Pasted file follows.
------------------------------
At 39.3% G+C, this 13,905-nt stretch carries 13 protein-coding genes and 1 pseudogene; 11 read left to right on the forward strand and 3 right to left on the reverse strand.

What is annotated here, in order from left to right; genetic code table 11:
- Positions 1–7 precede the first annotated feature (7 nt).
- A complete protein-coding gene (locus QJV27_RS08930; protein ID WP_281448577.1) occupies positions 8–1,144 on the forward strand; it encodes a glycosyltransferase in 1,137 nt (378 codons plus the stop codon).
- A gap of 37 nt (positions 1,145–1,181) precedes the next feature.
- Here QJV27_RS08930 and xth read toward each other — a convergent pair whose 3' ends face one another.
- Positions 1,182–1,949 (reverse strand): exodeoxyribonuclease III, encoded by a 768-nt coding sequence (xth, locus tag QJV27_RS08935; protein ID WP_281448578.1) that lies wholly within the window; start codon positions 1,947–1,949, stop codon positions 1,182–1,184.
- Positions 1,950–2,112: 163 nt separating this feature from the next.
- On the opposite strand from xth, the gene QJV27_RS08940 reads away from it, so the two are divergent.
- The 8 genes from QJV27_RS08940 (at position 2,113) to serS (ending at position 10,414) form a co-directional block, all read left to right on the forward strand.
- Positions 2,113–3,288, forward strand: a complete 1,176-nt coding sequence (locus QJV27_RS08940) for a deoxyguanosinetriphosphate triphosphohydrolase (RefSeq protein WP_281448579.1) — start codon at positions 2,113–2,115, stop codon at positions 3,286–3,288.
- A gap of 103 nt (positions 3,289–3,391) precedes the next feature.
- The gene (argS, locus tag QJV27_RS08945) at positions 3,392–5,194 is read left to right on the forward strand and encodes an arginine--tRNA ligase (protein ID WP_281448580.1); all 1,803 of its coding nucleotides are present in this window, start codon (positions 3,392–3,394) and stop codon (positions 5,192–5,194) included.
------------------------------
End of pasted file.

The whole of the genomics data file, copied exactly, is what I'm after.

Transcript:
At 39.3% G+C, this 13,905-nt stretch carries 13 protein-coding genes and 1 pseudogene; 11 read left to right on the forward strand and 3 right to left on the reverse strand.

What is annotated here, in order from left to right; genetic code table 11:
- Positions 1–7 precede the first annotated feature (7 nt).
- A complete protein-coding gene (locus QJV27_RS08930; protein ID WP_281448577.1) occupies positions 8–1,144 on the forward strand; it encodes a glycosyltransferase in 1,137 nt (378 codons plus the stop codon).
- A gap of 37 nt (positions 1,145–1,181) precedes the next feature.
- Here QJV27_RS08930 and xth read toward each other — a convergent pair whose 3' ends face one another.
- Positions 1,182–1,949 (reverse strand): exodeoxyribonuclease III, encoded by a 768-nt coding sequence (xth, locus tag QJV27_RS08935; protein ID WP_281448578.1) that lies wholly within the window; start codon positions 1,947–1,949, stop codon positions 1,182–1,184.
- Positions 1,950–2,112: 163 nt separating this feature from the next.
- On the opposite strand from xth, the gene QJV27_RS08940 reads away from it, so the two are divergent.
- The 8 genes from QJV27_RS08940 (at position 2,113) to serS (ending at position 10,414) form a co-directional block, all read left to right on the forward strand.
- Positions 2,113–3,288, forward strand: a complete 1,176-nt coding sequence (locus QJV27_RS08940) for a deoxyguanosinetriphosphate triphosphohydrolase (RefSeq protein WP_281448579.1) — start codon at positions 2,113–2,115, stop codon at positions 3,286–3,288.
- A gap of 103 nt (positions 3,289–3,391) precedes the next feature.
- The gene (argS, locus tag QJV27_RS08945) at positions 3,392–5,194 is read left to right on the forward strand and encodes an arginine--tRNA ligase (protein ID WP_281448580.1); all 1,803 of its coding nucleotides are present in this window, start codon (positions 3,392–3,394) and stop codon (positions 5,192–5,194) included.